The Expat Photographer is an expatriate's photo blog. Covering travel and photography from America to Beijing, Hong Kong and beyond. General topics, articles and lots of photo galleries.
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Sunrise over Angkor Wat
The holidays (CNY, Spring Festival) are over, back from my recent round of travels, and all moved into my new base of operations as it were. Lots of back-logged content being worked on, including locations in Vietnam and Cambodia, so be sure to stay tuned!
In the meantime, sunrise over the one and only, Angkor Wat…
Monkey portrait, Ho Chi Minh City (Saigon), Vietnam
A friend I made recently while visiting Ho Chi Minh City (Saigon), Vietnam. Apparently there’s a troop of semi-tame monkeys living in the trees at the zoo. He was interested in me and my gear generally, but particularly interested in what I was having for lunch. We decided to eat together.
Chinese New Year's Feast
Finishing up the last of some errands before my trip (off for Cambodia tomorrow), it was hard not to notice the local main street of the neighboring village was setting up for a feast. Got a few quick shots of the celebrations being prepared.
The Jade Void Palace, Hong Kong
The Pak Tai Temple in the Wan Chai district of Hong Kong is officially known as Yuk Hui Kung, the Jade Void Palace.
During the collapse of the Shang dynasty, about 1,000 BC, the Jade Pure One tapped young prince Pak Tai to do battle with, and defeat, the great scourge of the land, the Demon King. Placed in charge of the 12 heavenly legions, whose duty was to fight evil, Pak Tai was to destroy the Demon King and bring peace to the land. Meeting the Demon King in combat, who summoned a giant tortoise and serpent to help him win, Pak Tai was proven triumphant, vanquishing the Demon King. As a reward Pak Tai was granted the title of Supreme Emperor of Dark Heaven, and elevated to the level of immortal. Pretty sweet ‘job well done’ bonus you have to admit.
The temple itself is quite a sight to see. It sits at the end of a dead-end street, at the foot of a jungle mountain surrounded with trees. There are little gargoyles as fence toppers on the surrounding iron fence, with vines running from the trees to the ground. The courtyard is old stone with lots of green plants, with the occasional whiff of smoke blowing out from the incense inside. Ornate, detailed, and set within the jungle, the temple seems somewhat surreal, like a set piece for an epic movie.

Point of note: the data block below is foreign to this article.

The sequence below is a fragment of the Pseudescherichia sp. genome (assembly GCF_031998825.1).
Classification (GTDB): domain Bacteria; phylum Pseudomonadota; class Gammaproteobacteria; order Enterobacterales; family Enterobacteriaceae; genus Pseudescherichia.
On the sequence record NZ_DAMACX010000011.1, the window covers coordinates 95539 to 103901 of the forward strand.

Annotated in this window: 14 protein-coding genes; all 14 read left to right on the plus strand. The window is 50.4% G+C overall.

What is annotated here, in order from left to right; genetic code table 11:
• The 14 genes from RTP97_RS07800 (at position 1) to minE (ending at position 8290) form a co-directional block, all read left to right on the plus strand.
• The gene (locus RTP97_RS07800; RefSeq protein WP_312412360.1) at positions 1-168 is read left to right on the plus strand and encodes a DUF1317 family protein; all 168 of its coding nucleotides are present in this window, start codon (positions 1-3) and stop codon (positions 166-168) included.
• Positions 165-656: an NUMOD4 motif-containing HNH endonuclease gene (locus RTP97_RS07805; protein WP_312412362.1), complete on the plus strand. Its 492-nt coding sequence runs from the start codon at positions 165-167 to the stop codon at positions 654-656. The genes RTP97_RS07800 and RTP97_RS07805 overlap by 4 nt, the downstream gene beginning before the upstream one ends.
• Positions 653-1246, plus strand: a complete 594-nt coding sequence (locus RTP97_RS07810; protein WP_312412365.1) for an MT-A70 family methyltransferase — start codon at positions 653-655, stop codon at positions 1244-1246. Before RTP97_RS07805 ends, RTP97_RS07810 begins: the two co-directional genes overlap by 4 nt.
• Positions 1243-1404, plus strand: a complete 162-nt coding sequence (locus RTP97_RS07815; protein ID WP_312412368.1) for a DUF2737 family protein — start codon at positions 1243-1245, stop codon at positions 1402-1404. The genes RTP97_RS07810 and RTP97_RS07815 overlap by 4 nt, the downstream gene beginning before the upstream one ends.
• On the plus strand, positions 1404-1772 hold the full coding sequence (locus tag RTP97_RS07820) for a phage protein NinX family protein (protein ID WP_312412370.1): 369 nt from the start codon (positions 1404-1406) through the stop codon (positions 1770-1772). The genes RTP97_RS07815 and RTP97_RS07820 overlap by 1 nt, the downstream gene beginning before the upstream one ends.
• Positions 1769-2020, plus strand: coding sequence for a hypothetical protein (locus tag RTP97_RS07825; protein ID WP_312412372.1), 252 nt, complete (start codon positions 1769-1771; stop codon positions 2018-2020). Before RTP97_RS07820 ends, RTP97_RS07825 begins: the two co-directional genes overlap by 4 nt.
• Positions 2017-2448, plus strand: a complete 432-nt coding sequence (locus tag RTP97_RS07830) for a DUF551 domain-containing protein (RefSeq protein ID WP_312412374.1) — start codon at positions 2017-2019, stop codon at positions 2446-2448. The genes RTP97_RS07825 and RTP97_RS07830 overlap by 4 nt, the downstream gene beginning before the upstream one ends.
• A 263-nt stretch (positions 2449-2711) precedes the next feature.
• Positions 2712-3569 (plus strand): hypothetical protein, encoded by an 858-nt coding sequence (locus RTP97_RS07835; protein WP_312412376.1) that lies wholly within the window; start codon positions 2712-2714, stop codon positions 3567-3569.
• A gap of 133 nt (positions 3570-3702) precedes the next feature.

Inside, the ornate details of the temple were ubiquitous. In every corner and on every rafter there’s a lantern, or statue or symbol of some sort. This is on top of the main, or central, altars and incense pots used to offer up prayers to one of the variety of specific deities enshrined. I couldn’t begin to keep track of who’s who, who did what, why this one’s holding fruit, or that one’s has flowers, or why this one little statue in the middle of many has a red ribbon on its head. I looked about for a 200 year old Yoda-like Chinese monk who could point to stuff with a cane explaining what was what. Unfortuantely, there wasn’t one.
There are adherents though, as this is an attended temple. Candles and incense are both plentiful as prayers are offered up by worshippers. Attendents stock and clean and resupply and greet, and generally attend to the temple is the most devoted manner.
It’s a great place to grab a bite also, the small park literally on the other side of the tiny road from the temple. If you’re ever in the Wan Chai section of Hong Kong, you really should swing by the Jade Void Palace and have a look.
Hong Kong Street Markets
The street markets in Hong Kong are a long time attraction. Bustling and numerous, they’re really legendary aspects of Hong Kong. They’re outside ‘stores’ sometimes consisting of kiosks of various types, and sometimes nothing more than a seemingly endless series of interlocking, framed tents. Some catering to morning crowds, others famous for being night markets, no trip (at least first trip) to Hong Kong is complete with visiting at least one of the street markets.
The Kowloon side of Hong Kong, the mainland side as opposed to Hong Kong Island, is where most of the markets are located. It’s also where the best deals and biggest selections can be found. In fact, I often stay not only in Kowloon, but on Fa Yuen Street (sometimes called ‘Sneaker Street’ due to all the sneaker/shoe shopping) in part because I can walk out onto Fa Yuen Street from my hotel and be in the Fa Yuen Street Market in, literally, a minute or two.
The largest and most well known of Hong Kong’s street markets is the Temple Street Market or ‘The Night Market’. While most street markets generally focus on some niche, like goods for women, the Temple Street Market focuses upon being a well known market. It’s not only one of the most famous markets in Hong Kong, but it’s also one of the most fun. The Night Market, even more so than most of the others, is a destination unto itself with numerous restaurants and shops surrounding the market.
Some of the other larger and more interesting markets include: Ladies Market, Toy Market, Jade Market, Cat Street Market, and Fa Yuen Street Market (Sneaker Street). All are worth visiting and really shouldn’t be missed on a visit to Hong Kong.
Some useful links regarding the markets:
‘It’s easy, just follow the signs’ they say…
‘It’s easy, just follow the signs’ they say…
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